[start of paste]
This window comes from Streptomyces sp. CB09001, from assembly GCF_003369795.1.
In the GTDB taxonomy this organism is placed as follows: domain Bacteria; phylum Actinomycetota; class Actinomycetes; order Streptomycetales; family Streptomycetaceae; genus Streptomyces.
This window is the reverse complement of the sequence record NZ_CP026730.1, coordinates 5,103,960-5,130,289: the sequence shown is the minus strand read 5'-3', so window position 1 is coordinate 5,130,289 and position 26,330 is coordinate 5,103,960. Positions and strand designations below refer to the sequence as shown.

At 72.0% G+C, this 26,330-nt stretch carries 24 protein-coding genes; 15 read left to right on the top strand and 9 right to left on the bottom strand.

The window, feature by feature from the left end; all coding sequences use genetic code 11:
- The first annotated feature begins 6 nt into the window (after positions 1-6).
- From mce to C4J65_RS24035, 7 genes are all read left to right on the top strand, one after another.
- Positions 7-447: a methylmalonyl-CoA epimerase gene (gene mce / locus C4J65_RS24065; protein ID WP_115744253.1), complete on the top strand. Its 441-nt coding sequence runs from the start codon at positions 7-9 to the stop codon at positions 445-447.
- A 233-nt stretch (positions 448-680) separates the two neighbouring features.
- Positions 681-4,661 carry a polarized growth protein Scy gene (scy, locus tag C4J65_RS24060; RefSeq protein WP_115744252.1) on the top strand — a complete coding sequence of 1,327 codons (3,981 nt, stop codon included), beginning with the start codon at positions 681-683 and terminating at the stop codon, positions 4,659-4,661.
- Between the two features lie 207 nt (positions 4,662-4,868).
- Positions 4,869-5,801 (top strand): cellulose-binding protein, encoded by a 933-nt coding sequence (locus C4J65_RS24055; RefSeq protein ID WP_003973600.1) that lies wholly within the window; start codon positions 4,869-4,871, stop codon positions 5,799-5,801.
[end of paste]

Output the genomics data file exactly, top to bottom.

This window comes from Streptomyces sp. CB09001, from assembly GCF_003369795.1.
In the GTDB taxonomy this organism is placed as follows: domain Bacteria; phylum Actinomycetota; class Actinomycetes; order Streptomycetales; family Streptomycetaceae; genus Streptomyces.
This window is the reverse complement of the sequence record NZ_CP026730.1, coordinates 5,103,960-5,130,289: the sequence shown is the minus strand read 5'-3', so window position 1 is coordinate 5,130,289 and position 26,330 is coordinate 5,103,960. Positions and strand designations below refer to the sequence as shown.

At 72.0% G+C, this 26,330-nt stretch carries 24 protein-coding genes; 15 read left to right on the top strand and 9 right to left on the bottom strand.

The window, feature by feature from the left end; all coding sequences use genetic code 11:
- The first annotated feature begins 6 nt into the window (after positions 1-6).
- From mce to C4J65_RS24035, 7 genes are all read left to right on the top strand, one after another.
- Positions 7-447: a methylmalonyl-CoA epimerase gene (gene mce / locus C4J65_RS24065; protein ID WP_115744253.1), complete on the top strand. Its 441-nt coding sequence runs from the start codon at positions 7-9 to the stop codon at positions 445-447.
- A 233-nt stretch (positions 448-680) separates the two neighbouring features.
- Positions 681-4,661 carry a polarized growth protein Scy gene (scy, locus tag C4J65_RS24060; RefSeq protein WP_115744252.1) on the top strand — a complete coding sequence of 1,327 codons (3,981 nt, stop codon included), beginning with the start codon at positions 681-683 and terminating at the stop codon, positions 4,659-4,661.
- Between the two features lie 207 nt (positions 4,662-4,868).
- Positions 4,869-5,801 (top strand): cellulose-binding protein, encoded by a 933-nt coding sequence (locus C4J65_RS24055; RefSeq protein ID WP_003973600.1) that lies wholly within the window; start codon positions 4,869-4,871, stop codon positions 5,799-5,801.